January 06, 2015

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Cycleways in Auckland - General

January 2020 - Cycleway Update

As at January 2020, the development of the cycleway network is making significant progress. I did a ride that was mostly on cycleways which covered 80 kilometres. The important point was that I was able to link up the cycleways relatively easily although a degree of local knowledge was required.

Central City Cycleway Network Ride

There are now a significant number of cycleways in Auckland although their existence is not well known by the general public. One of the goals of this blog is to provide cyclists with information on these cycleways.
The existing cycleways are not well integrated and one of the challenges for Auckland Transport is to integrate the existing cycleway network which will not be easy but will occur over time with the main obstacle being a lack of funds for these projects. Currently, cycleways are provided mainly as a result of being included in roading projects.

One of the main obstacles to the increased use of bikes for commuting and recreation is the fear of many would-be cyclists that the Auckland roads are unsafe to ride on. My experience is that you can enjoy riding in Auckland if you use cycleways where ever possible avoid busy times and busy traffic roads. As a general rule I do not ride on roads where there are double lanes for cars. As a cyclist I know Auckland well and use a network of secondary roads that are not well known or used by motorists.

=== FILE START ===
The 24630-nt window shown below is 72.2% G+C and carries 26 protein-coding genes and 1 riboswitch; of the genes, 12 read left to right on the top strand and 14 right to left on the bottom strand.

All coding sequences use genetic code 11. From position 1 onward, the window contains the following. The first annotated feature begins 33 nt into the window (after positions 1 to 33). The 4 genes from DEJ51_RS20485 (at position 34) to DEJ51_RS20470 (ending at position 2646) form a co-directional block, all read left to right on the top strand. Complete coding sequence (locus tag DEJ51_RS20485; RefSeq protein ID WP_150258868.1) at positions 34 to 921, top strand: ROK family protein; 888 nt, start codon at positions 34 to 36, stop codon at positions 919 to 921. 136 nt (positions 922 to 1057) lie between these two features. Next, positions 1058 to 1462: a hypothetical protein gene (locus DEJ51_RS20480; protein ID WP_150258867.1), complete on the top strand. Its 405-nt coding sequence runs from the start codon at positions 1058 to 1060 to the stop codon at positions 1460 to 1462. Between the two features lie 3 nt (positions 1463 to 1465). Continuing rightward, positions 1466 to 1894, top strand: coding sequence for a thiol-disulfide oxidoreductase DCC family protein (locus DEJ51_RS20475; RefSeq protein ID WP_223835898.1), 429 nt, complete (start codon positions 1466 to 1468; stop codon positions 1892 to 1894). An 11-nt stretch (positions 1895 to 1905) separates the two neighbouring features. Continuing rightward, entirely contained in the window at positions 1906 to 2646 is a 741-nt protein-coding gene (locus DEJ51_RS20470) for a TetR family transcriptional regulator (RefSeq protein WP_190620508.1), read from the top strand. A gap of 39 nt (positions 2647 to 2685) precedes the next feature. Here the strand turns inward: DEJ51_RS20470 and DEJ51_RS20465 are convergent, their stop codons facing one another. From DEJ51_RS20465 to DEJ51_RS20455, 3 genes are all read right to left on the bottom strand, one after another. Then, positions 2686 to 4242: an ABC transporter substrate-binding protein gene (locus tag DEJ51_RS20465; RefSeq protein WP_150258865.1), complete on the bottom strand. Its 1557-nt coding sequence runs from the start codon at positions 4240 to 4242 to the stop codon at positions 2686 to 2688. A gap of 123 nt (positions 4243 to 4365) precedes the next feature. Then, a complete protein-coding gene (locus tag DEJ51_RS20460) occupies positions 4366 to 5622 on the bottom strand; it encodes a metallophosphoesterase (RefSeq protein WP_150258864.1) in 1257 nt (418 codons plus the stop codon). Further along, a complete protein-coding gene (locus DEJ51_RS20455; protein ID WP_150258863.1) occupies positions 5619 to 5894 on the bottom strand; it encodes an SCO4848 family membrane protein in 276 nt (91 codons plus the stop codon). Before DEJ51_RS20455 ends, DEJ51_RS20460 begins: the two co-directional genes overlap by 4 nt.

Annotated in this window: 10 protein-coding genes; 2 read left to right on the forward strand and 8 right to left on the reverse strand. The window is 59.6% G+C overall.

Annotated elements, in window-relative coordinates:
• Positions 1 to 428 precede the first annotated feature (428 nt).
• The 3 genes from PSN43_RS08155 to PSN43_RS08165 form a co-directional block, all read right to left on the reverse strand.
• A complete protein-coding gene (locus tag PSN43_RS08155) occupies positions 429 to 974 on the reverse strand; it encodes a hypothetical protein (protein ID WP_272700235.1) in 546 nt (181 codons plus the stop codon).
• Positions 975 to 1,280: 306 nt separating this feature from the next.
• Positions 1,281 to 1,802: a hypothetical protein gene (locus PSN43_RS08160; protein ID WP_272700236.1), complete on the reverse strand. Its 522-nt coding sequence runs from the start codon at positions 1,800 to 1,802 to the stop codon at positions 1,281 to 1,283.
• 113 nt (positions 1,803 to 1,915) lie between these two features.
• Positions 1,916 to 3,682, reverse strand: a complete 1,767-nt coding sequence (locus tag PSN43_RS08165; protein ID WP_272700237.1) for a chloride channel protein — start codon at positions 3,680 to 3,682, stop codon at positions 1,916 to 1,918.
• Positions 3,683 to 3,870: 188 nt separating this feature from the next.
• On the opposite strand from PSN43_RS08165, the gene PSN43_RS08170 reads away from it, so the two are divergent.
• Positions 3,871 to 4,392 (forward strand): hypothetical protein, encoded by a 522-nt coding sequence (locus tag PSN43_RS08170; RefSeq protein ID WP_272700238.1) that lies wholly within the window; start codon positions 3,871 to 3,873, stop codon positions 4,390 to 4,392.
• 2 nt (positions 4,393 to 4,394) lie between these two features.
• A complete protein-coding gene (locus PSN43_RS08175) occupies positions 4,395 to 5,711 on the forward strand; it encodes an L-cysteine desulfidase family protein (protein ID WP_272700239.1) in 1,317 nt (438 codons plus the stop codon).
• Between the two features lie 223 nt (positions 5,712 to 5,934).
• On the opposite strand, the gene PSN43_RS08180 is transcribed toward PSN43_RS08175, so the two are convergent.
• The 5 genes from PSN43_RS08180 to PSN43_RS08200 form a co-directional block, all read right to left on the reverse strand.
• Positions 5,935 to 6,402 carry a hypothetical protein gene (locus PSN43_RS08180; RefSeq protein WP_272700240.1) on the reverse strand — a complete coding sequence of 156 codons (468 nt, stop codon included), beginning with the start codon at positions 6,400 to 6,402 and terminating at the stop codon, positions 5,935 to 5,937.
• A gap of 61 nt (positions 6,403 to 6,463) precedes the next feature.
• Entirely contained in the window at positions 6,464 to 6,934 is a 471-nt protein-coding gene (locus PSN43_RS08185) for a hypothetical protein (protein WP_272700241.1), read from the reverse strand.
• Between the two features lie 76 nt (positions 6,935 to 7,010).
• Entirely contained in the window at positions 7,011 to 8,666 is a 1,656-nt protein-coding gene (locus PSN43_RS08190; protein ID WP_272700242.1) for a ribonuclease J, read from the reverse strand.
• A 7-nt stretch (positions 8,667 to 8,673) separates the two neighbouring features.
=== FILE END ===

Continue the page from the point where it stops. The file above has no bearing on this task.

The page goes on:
The good news is that there are now a significant number of cycleways in Auckland that cyclists can use instead of riding on the busy roads.
The Penrose to Onehunga cycleway is a good example of a cycleway that is of a reasonable length that can be used for recreational riding.

Penrose to Onehunga Cycleway Link

The Government is about to announce that a disused motorway flyover in central Auckland is to become a cycleway. Cyclists will use the Nelson Street off-ramp made redundant ten years ago in a revamp of the Central Motorway Junction (aka Spaghetti Junction).

The former Nelson Street off ramp will bridge a gap in the growing central city cycle network and could be ready to use mid-year.

The off ramp has been idle for nearly a decade, and cycling advocates have been working with the city and Government transport agencies on how to convert it into a cycleway. It will be interesting to see how it will link up with the other cycleways in the city.


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